The CARES Act passed in March gave new tax incentives to encourage charitable giving in 2020. There are a few tax strategies you can take advantage of this year to help maximize your giving while minimizing your taxes.

New Deduction Limits for Cash Gifts

The CARES Act created new deduction limits for 2020 cash gifts. Previous tax laws only allowed cash gifts to be deducted up to 60% of your adjusted gross income (AGI). The new limit allows you to deduct up to 100% of your AGI. If you wish to give more than 100% of your AGI, you can carry forward the excess gift as a deductible contribution on tax returns for the next five years. What’s the catch? To use the new limit, the cash must be gifted directly to a public charity. Cash gifts cannot be transferred to a Donor Advised Fund or Family Foundation(s).[i]

Cash Gifts using IRA Distributions

If you are over 59 ½ with an IRA, you can take a distribution from your IRA and give the cash to charity. This gift would fall under the new cash deduction limit and allow you to deduct up to 100% of AGI. If the size of the gift is more than 100% of your AGI, the five-year carry forward rule still applies. This strategy benefits those who would like to gift assets from an IRA. It would also benefit those who want to give more than $100k from an IRA who may be limited by other strategies (such as the QCD). Others that would benefit from this strategy are those with a sizeable estate who plan on leaving part of their estate to charity. It could be a great year to gift now and take advantage of the new limits while also reducing your taxable estate. This strategy would allow you to see the benefit of your gift during your lifetime while saving taxes.[ii]

Qualified Charitable Distribution (QCD)

A QCD is a direct transfer of funds from your IRA to a qualified charity and is limited to $100k per person. The QCD can be a gifting strategy for those who are over 70 ½ and want to make a gift of up to $100k from an IRA. A QCD can be counted towards your annual Required Minimum Distributions (RMDs), which begin at age 72.[iii] Remember, RMDs are 100% taxable and subject to ordinary income tax rates. A QCD can help satisfy partial or your entire RMD for the year and reduce your taxable income in retirement.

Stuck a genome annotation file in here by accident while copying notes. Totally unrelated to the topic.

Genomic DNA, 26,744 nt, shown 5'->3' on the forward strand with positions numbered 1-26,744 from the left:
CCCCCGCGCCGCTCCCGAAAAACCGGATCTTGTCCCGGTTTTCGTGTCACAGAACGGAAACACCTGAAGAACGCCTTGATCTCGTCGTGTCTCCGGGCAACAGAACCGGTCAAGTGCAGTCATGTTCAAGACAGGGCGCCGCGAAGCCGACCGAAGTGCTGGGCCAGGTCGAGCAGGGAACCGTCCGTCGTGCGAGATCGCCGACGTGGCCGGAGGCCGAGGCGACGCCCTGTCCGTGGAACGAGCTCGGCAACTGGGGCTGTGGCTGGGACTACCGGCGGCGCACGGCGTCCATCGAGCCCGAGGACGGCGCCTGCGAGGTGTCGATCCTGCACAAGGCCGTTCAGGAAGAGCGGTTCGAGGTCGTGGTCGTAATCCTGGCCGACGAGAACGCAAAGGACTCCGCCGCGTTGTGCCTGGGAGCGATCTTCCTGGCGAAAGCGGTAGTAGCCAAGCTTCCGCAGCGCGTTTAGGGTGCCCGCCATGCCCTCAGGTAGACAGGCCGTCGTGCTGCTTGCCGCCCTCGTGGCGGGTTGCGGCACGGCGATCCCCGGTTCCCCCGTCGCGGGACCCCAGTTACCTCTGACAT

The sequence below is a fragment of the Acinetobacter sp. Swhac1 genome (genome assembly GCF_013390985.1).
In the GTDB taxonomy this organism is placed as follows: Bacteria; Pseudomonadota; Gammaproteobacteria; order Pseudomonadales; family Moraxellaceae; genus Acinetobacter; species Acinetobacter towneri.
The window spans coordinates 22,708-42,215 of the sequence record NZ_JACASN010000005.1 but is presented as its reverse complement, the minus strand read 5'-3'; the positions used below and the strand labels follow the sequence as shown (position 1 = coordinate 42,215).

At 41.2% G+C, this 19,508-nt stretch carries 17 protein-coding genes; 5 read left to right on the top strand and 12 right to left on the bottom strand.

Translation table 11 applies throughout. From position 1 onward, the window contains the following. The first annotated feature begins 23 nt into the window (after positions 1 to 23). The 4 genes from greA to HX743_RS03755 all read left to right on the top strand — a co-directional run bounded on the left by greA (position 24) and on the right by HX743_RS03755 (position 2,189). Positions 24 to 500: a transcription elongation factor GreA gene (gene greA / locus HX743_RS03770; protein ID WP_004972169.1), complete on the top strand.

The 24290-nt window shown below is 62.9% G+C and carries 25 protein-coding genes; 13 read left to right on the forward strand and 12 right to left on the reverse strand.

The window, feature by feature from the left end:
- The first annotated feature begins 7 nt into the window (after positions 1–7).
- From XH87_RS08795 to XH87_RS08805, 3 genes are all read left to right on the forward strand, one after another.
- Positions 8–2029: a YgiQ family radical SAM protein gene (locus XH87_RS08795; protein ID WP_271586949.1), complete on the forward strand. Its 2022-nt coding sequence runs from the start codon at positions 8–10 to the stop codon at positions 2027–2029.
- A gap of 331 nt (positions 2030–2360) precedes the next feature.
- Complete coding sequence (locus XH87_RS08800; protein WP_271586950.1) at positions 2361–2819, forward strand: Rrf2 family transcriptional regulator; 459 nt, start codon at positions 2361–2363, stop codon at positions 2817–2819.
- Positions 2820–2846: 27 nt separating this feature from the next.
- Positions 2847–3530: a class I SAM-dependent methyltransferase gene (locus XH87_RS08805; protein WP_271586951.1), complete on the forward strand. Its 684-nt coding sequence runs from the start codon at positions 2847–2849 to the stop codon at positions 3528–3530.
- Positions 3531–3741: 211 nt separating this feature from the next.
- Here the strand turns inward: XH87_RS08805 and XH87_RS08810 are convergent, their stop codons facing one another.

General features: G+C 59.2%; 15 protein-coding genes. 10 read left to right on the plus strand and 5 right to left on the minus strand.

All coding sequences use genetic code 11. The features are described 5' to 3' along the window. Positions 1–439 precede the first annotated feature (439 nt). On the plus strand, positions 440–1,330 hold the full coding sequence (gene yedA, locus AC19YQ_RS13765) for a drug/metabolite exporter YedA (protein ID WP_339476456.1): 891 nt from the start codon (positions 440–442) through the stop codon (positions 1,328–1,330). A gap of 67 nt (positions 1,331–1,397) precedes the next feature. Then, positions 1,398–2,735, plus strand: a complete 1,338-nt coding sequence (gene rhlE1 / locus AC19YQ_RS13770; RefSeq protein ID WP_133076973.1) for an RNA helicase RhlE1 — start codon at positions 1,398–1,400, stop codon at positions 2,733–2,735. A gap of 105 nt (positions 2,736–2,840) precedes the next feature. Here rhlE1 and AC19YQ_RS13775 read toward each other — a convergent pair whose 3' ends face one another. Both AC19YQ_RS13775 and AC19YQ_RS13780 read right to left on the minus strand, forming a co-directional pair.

Changes to RMDs & QCDs for 2020

The CARES Act waived RMDs for 2020. Although there is no RMD requirement this year, you can still participate in a QCD. This would benefit retirees who are at least 70 ½ and wish to give up to $100k from an IRA.[iv] Using a QCD would help reduce the size of your estate and decrease future RMD amounts. If estate taxes or the size of your future RMDs are not your concern, you might want to wait until next year to benefit from this strategy.

Gifting Appreciated Assets

Gifting appreciated assets can be one of the most powerful gifting strategies. Assets with a low cost basis that have appreciated over time are subject to capital gains rates when they are sold. Instead of selling securities and gifting the cash to a charity, you can gift appreciated securities.[v] You will receive a deduction for the current fair market value without incurring any capital gains tax.

Want to give but unsure where you want to make an impact? Another strategy is to create a Donor Advised Fund (DAF). A DAF is a charitable account that allows you to gift appreciated assets and receive a tax deduction the year the gift is made. It is important to know that you will no longer own the assets once they go to the DAF, but you will still have control over where they eventually go.  In addition, the assets in the DAF can be invested, so there will continue to be an opportunity for growth over time. You can learn more about Donor Advised Funds here.